Tuesday, January 13, 2009

Official American Red Cross Pattern No. 35 - Taped Hospital Bed Shirt

World War I.  The statement that this pattern supersedes all others previously issued means I'm going to try to find one of these previously issued patterns.

The instructions on the back of the envelope are more detailed than is usual for this period, and detail how to make flat fell seams.  They also instruct that the hems are to be folded to and sewn on the outside.  I wonder why this is.

I'm curious to know how the process of home sewing for the Red Cross worked during WWI.  Did one purchase the pattern from the Red Cross, or did stores carry them?  Were there special prices on the fabric?  Did the maker sew on the Red Cross Emblem, or did Red Cross volunteers do this?  Were the shirts quality checked and bundled by the local Red Cross chapters?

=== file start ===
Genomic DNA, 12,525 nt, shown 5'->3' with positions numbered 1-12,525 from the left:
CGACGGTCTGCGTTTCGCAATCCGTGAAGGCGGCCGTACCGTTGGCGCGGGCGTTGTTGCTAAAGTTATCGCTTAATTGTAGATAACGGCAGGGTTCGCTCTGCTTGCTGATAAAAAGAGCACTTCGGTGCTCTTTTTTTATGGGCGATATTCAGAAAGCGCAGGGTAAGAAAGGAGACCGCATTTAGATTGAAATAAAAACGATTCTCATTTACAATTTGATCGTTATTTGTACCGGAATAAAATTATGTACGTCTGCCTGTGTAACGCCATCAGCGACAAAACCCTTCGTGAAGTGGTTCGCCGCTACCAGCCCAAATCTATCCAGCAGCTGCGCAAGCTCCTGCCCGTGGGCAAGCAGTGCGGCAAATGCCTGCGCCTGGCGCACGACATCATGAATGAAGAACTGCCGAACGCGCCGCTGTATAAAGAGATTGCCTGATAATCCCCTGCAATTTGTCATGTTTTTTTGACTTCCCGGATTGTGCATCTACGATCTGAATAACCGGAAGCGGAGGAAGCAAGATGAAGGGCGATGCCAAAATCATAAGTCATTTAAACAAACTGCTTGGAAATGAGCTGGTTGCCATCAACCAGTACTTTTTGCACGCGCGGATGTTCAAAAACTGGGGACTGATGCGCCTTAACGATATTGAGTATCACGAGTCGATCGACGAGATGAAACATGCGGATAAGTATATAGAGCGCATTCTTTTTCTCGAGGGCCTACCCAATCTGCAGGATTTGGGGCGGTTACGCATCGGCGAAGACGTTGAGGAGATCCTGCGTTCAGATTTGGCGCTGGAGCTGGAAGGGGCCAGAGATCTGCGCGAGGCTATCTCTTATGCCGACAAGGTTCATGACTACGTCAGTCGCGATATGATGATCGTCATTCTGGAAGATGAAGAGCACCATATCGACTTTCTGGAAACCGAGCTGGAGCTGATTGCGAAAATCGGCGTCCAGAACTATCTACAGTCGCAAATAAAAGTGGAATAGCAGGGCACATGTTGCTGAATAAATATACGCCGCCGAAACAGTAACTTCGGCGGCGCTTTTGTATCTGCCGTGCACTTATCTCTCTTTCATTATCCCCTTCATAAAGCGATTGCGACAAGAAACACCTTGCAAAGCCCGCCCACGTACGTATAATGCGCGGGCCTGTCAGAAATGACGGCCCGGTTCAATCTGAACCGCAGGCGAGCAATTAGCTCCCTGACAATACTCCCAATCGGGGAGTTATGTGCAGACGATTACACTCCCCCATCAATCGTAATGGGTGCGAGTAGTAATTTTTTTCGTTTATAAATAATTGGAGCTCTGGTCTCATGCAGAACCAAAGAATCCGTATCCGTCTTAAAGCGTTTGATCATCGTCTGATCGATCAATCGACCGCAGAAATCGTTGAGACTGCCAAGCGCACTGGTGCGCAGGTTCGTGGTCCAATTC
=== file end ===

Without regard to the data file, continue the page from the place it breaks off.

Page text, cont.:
Sunday, January 4, 2009

McCall 3347 - Ladies' House Dress

1923.  The 1921 patent date may be for the layout or the instructions. This is a nice house dress pattern. The waist line has dropped but the lines aren't as severe as they'll become in another year or so.

The artist seems to be a bit vague on how to draw a chicken - at least, I think that's what is supposed to be on the platter.  If so, that invests the illustration with some additional meaning.  "A chicken in every pot" would become part of a campaign slogan for Herbert Hoover in 1928.  So in this case we can read the chicken as a mark of prosperity.  A prosperous housewife dresses nicely in a housedress she's made from a McCall pattern, and she is able to serve her family a chicken.

McCall patterns at this period offer wonderful details. This is before separate instruction sheets, so they take advantage of the pattern pieces themselves.